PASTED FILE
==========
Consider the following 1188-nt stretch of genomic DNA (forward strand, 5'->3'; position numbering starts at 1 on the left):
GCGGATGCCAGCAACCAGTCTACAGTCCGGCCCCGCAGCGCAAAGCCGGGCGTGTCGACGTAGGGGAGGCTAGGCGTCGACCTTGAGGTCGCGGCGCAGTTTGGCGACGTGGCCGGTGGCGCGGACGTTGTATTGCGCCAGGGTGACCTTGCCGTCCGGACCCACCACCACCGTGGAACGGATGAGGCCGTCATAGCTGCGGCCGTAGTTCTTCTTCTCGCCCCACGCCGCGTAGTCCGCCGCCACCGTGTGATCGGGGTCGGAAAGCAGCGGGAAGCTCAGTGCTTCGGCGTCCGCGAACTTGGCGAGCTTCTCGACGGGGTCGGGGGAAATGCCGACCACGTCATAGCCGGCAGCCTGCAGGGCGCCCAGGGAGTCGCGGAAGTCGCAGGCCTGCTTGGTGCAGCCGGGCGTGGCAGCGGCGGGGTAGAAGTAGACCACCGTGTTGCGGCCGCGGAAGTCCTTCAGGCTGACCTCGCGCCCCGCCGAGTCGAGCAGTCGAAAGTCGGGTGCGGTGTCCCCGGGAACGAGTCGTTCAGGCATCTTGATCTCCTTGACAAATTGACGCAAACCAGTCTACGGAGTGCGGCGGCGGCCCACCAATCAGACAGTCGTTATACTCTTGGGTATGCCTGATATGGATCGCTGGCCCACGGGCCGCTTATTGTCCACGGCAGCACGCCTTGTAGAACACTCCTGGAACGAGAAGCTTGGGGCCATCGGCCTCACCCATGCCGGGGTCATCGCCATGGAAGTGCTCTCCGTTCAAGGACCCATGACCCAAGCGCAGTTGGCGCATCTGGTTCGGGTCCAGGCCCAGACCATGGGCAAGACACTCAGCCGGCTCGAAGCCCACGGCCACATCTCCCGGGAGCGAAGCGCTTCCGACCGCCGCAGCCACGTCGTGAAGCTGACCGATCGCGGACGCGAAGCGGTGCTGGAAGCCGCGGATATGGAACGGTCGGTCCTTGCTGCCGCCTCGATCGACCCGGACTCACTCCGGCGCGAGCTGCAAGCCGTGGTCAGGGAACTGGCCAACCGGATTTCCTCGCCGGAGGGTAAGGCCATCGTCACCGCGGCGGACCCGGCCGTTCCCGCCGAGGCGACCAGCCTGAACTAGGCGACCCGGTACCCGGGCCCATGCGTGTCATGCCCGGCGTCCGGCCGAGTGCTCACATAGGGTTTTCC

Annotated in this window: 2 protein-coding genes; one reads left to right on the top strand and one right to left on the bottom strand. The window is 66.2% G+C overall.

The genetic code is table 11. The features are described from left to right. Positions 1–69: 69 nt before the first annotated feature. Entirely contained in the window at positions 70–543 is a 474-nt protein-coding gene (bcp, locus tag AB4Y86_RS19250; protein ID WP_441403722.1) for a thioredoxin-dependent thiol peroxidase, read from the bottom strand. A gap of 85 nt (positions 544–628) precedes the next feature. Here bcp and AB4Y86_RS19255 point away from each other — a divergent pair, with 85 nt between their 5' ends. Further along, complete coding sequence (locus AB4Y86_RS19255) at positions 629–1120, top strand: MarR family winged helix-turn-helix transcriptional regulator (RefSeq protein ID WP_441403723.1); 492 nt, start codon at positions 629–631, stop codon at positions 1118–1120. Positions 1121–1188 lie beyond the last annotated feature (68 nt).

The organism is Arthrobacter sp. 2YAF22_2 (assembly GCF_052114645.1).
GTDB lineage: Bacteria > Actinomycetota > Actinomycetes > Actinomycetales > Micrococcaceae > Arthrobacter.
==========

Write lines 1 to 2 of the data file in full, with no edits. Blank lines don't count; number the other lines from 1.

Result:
Consider the following 1188-nt stretch of genomic DNA (forward strand, 5'->3'; position numbering starts at 1 on the left):
GCGGATGCCAGCAACCAGTCTACAGTCCGGCCCCGCAGCGCAAAGCCGGGCGTGTCGACGTAGGGGAGGCTAGGCGTCGACCTTGAGGTCGCGGCGCAGTTTGGCGACGTGGCCGGTGGCGCGGACGTTGTATTGCGCCAGGGTGACCTTGCCGTCCGGACCCACCACCACCGTGGAACGGATGAGGCCGTCATAGCTGCGGCCGTAGTTCTTCTTCTCGCCCCACGCCGCGTAGTCCGCCGCCACCGTGTGATCGGGGTCGGAAAGCAGCGGGAAGCTCAGTGCTTCGGCGTCCGCGAACTTGGCGAGCTTCTCGACGGGGTCGGGGGAAATGCCGACCACGTCATAGCCGGCAGCCTGCAGGGCGCCCAGGGAGTCGCGGAAGTCGCAGGCCTGCTTGGTGCAGCCGGGCGTGGCAGCGGCGGGGTAGAAGTAGACCACCGTGTTGCGGCCGCGGAAGTCCTTCAGGCTGACCTCGCGCCCCGCCGAGTCGAGCAGTCGAAAGTCGGGTGCGGTGTCCCCGGGAACGAGTCGTTCAGGCATCTTGATCTCCTTGACAAATTGACGCAAACCAGTCTACGGAGTGCGGCGGCGGCCCACCAATCAGACAGTCGTTATACTCTTGGGTATGCCTGATATGGATCGCTGGCCCACGGGCCGCTTATTGTCCACGGCAGCACGCCTTGTAGAACACTCCTGGAACGAGAAGCTTGGGGCCATCGGCCTCACCCATGCCGGGGTCATCGCCATGGAAGTGCTCTCCGTTCAAGGACCCATGACCCAAGCGCAGTTGGCGCATCTGGTTCGGGTCCAGGCCCAGACCATGGGCAAGACACTCAGCCGGCTCGAAGCCCACGGCCACATCTCCCGGGAGCGAAGCGCTTCCGACCGCCGCAGCCACGTCGTGAAGCTGACCGATCGCGGACGCGAAGCGGTGCTGGAAGCCGCGGATATGGAACGGTCGGTCCTTGCTGCCGCCTCGATCGACCCGGACTCACTCCGGCGCGAGCTGCAAGCCGTGGTCAGGGAACTGGCCAACCGGATTTCCTCGCCGGAGGGTAAGGCCATCGTCACCGCGGCGGACCCGGCCGTTCCCGCCGAGGCGACCAGCCTGAACTAGGCGACCCGGTACCCGGGCCCATGCGTGTCATGCCCGGCGTCCGGCCGAGTGCTCACATAGGGTTTTCC